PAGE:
The Beatles Remasters


Magic Music

Administrator
Playlist Author
09-09-09 isn't just for The Haunted Mansion CDs...

Review: The music sounds great, by the way

By Edna Gundersen, USA TODAY

Do the newly remastered Beatles albums live up to the hype?

[floatright][img]http://ecx.images-amazon.com/images/I/517OsOKMX4L._SL500_AA240_.jpg[/img][/floatright]Yeah, yeah, yeah!

Fans who have waited 22 years for the overdue and long-rumored sonic upgrade of The Beatles catalog won't be disappointed when the months of promotion, speculation and anticipation end with Wednesday's arrival of the new discs.

Get ready to re-meet The Beatles. Oh, you've heard it all before. The music is reassuringly familiar and as grand and timeless as ever. But it's never sounded this stunningly clear, spacious and organic.

A sampling of the cache offers an illuminating reintroduction to the Fab force of nature that first gripped the globe in the early '60s. Twist and Shout rings out with thrilling, shiny clarity. Eight Days a Week, one of many tracks that lost punch in the 1987 transfer to CD, sparks again. In My Life blooms with greater definition and breadth. All ofAbbey Road shimmers with aural magnificence. It's like standing inches from van Gogh's Starry Night after squinting at it for years through a dirty window.

Four years ago, a small team of longtime Abbey Road engineers was handed a ticket to right the wrongs left by the initial CD process. Clearly, great care was taken in remastering to ensure that results didn't veer significantly from the sound Beatlemaniacs initially heard pounding from turntables and radios. While preserving the music's integrity, tinkerers removed imperfections, murk and haze, unleashing original beauty and bounce.

The masses will gravitate to the more widely available stereo versions, which are substantially superior to their '87 forebears. But the real ear-opening delights await in the cleansed mono works, particularly Please Please Me, re-invigorated by a livelier bottom end and the heart-stopping crispness of I Saw Her Standing There, and With the Beatles, vibrant with rejuvenated bass and harmonies.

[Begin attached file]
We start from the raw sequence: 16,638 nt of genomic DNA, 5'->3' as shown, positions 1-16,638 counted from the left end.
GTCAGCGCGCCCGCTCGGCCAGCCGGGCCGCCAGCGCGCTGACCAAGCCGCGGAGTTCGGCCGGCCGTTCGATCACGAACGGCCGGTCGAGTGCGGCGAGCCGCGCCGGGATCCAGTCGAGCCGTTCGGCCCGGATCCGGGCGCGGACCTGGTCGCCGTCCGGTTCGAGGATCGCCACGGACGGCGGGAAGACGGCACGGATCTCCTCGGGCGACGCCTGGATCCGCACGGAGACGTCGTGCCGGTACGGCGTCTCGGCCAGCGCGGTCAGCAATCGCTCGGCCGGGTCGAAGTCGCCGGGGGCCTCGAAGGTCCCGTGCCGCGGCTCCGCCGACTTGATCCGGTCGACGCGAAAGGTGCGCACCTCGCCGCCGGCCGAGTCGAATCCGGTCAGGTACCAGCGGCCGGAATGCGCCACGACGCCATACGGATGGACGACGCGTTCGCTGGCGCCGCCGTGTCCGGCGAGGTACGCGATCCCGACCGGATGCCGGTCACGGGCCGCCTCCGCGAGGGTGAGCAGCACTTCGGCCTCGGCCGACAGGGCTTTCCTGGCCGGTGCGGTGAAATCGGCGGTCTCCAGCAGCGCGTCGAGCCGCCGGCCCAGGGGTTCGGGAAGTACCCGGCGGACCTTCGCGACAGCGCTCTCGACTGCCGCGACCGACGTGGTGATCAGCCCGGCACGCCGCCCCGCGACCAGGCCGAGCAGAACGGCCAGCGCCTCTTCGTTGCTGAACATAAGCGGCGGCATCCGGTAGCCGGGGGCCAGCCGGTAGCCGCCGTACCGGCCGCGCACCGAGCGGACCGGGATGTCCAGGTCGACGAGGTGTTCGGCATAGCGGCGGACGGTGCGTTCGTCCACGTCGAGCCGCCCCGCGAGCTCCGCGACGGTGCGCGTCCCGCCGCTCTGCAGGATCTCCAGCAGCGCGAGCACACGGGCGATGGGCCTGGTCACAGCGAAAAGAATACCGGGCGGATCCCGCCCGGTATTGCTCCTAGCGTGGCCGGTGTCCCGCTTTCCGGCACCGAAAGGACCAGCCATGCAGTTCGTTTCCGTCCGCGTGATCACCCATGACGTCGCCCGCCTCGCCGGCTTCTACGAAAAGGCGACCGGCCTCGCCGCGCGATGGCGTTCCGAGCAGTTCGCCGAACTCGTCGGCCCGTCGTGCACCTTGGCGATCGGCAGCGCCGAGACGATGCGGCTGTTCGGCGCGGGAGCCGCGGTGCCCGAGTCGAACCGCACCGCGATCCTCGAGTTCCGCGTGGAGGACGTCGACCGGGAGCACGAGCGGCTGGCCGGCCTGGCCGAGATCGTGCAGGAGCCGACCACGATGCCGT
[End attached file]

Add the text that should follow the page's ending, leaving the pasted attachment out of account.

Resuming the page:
The trippy, trailblazing Revolver, arguably the band's finest album, is likely to kindle the loudest debate among stereo and mono enthusiasts. Good news: It's massive and smashing either way.

Cynics may shrug at another round of Beatles for sale some 40 years after the band's split. Unlike cheesy repackaged oldies dispensed with annoying regularity by rock vets, these spine-tingling remasters constitute page one of a vital chapter in pop history: The Beatles as you were always meant to hear them.

Buy: :wacko: The Beatles Stereo Box Set | :p The Beatles Mono Box Set

Visit Amazon's The Beatles Store
 

eyore

DLRP explorer
Premium Member
Playlist Author
Nah, the best way to hear them was live at the Cavern (before they pulled it down, moved it to another building over the road, pulled that down and then rebuilt it where it was originally - Liverpool has always been slow to realize the importance of things like that) - complete with perspiration dripping off the ceiling :lol:
One good thing about:-
(a) being old
(2) Living in Liverpool.